The first of six properties designed to show case state-of-the-art energy efficient housing was officially opened on January 30 at The University of Nottingham.
The house, built by BASF, is part of the Creative Energy Homes Project on University Park. The project was set up by the School of Built Environment to stimulate sustainable design ideas and promote new ways of providing affordable, environmentally sustainable housing.
Several companies including Stoneguard, Roger Bullivant Ltd, E-on, BASF and Tarmac agreed to fund the project and come up with their own innovative ideas. There are 6 houses in the Creative Energy Homes project. Two additional houses will be built by Tarmac.
Brian Ford, Professor of bioclimatic architecture and head of the school of built environment, said, “The Creative Energy Homes project provides a platform for the School’s partnership with industry to explore different approaches to low carbon house design.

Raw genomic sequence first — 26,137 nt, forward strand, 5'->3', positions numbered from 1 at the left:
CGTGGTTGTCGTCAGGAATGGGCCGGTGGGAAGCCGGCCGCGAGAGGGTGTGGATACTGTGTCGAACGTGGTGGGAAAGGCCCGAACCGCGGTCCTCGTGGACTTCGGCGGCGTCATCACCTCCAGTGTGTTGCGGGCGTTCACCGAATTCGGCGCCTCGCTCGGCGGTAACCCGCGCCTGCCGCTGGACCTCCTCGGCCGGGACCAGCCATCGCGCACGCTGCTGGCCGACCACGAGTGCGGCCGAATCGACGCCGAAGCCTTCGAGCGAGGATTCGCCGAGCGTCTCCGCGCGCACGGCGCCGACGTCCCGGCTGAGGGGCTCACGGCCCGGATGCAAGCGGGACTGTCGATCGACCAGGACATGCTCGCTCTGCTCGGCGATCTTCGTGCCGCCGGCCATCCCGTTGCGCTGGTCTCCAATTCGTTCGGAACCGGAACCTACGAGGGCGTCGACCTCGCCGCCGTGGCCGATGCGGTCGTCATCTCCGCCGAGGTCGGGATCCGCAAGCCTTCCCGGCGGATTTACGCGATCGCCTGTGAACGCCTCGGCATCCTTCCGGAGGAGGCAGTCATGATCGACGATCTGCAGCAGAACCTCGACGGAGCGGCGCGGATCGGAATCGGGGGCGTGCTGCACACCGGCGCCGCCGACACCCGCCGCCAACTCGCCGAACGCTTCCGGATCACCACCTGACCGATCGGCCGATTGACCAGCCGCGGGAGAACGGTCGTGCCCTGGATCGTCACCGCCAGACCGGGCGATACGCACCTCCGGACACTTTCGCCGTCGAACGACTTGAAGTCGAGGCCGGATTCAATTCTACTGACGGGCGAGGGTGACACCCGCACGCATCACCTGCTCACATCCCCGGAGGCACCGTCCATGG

“The BASF House is a very significant step towards the Government’s goal of all new housing being zero-carbon by 2016, underlining the importance of cross-sector collaboration and the School’s leading role in this process.”
Architect Derek Trowell said: “The house is intended to be extremely energy efficient and to have as near as possible zero carbon emissions. Secondly, the house is intended to be extremely economical and affordable. The key effect of these two important briefing considerations is that the house has a compact floor area and relies as much as possible on passive solar design to keep costs down.”
Energy efficiency will be carefully monitored once university staff or students occupy the house.